New Study Isolates Markers That May Predict Schizophrenia

One of the primary symptoms of schizophrenia is severely impaired cognitive functioning. Prior to the onset of the illness, during a stage referred to as the prodrome, cognitive abilities, including sensory information processing abilities, can begin to deteriorate. During the prodrome, individuals often exhibit behaviors that differ significantly from their normal behaviors and responses. One domain that is affected in clients with schizophrenia is auditory and visual processing. However, little attention has been focused on the levels of auditory and visual processing in clients at risk for or in the early stages of schizophrenia. Understanding how these domains are affected in the earliest stages of schizophrenia could help clinicians better diagnose and treat the illness. In an attempt to examine this dynamic in early onset and at-risk clients, C. Jahshan of the Mental Illness Research, Education and Clinical Center of the Veterans Affairs Greater Los Angeles Healthcare System led a study that focused specifically on event-related responses (ERP).

Using three response classifications, mismatch negativity responses (MMN), reorienting negativity (RON) responses, and attention shifts (P3a), Jahshan examined the neurocognitive abilities of clients with schizophrenia, clients at-risk for schizophrenia, clients in prodrome, and healthy controls. The study revealed that the clients with schizophrenia had deficits in all three areas, and those in prodrome exhibited less activity in MMN, RON, and P3a than healthy participants. The at-risk group, although showing no outward symptoms of impaired functioning, did have decreased MMN and P3a activity, suggesting that these individuals already had difficulty with sensory processing and attention. The findings also support the theory that auditory processing is affected in a negative way in individuals with schizophrenia as well as those at risk for the illness. This deficit can result in decreased attention and difficulty organizing, which can severely impact how one functions in daily life. This new evidence may enable clinicians to detect individuals who are at risk for schizophrenia and psychosis prior to symptom appearance. Jahshan added, “Additionally, it will be useful to ascertain whether measures derived from the MMN/P3a/RON complex can be used to predict medication adherence, academic or vocational functioning, and other instrumental activities of daily living in affected subjects.”

Jahshan, C., Cadenhead, K. S., Rissling, A. J., Kirihara, K., Braff, D. L., Light, G. A. Automatic Sensory Information Processing Abnormalities across the Illness Course of Schizophrenia. Psychological Medicine 42.1 (2012): 85-97. Print.

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  • dorothy


    February 4th, 2012 at 1:14 PM

    whenever I read reports like these I always wonder-how would people really identify these risk factors? from a professional? how many of us go for that routine checkup really?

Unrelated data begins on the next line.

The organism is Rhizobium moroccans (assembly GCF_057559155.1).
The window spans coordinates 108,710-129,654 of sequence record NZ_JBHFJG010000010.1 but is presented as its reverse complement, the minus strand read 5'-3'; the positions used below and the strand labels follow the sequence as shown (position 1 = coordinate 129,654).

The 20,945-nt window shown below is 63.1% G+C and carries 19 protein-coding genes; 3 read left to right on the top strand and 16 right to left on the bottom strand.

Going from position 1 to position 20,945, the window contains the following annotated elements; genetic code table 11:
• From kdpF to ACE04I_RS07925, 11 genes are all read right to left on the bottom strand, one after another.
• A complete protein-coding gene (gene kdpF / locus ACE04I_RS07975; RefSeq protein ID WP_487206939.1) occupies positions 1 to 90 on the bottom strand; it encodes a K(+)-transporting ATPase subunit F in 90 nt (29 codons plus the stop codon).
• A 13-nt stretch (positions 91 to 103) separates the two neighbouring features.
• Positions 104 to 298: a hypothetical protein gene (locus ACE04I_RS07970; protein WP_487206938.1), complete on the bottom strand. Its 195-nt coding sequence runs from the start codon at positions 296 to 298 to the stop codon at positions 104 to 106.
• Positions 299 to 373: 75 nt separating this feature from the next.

• Simone


    February 4th, 2012 at 4:41 PM

    I know that studies like this mean a lot to those in the scientific community, but as a general reader I sometimes sit around scratching my head and trying to really figure out what I just read and how much hope these things can really offer to families who are having to deal with a disease like this. Just once I am sure that they like me would like to sit down and read something pertinent like this and be able to understand exactly what it means and how much hope it really offers for a cure.

  • gary


    February 5th, 2012 at 6:00 AM

    isolating markers and indicators this way gives the scientific community to better orient their research and points to a direction they need to go ahead with.its like isolating the target areas and we all know how important that is if we want to fix something.

  • Joanna


    February 5th, 2012 at 1:41 PM

    Ok, so how much more training are family doctors and pediatricians going to need to be able to recognize these kinds of markers? These are the professionals that would typically see our children at the time when noticing these kinds of markers would be the most critical for prevention and intervention. Simply making them aware that the indicators could be there is not enough. They need to know to look for it and who to refer out to when the indication is there.

  • barton


    February 6th, 2012 at 2:12 PM

    So there sure do seem to be a lot of factors that interplay when one has schizophrenia or at least the symptoms therof. I had never given any thought to how auditory processing could lead to even greater issues with schizophrenia, but this is a real eye opener. I think that we can all see how this one issue, compounded by the others ways that schizophrenia begins to affect the brain, can seriously impair the thinking and reasoning of someone.

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Title   Content   Author is not intended to be a substitute for professional advice, diagnosis, medical treatment, or therapy. Always seek the advice of your physician or qualified mental health provider with any questions you may have regarding any mental health symptom or medical condition. Never disregard professional psychological or medical advice nor delay in seeking professional advice or treatment because of something you have read on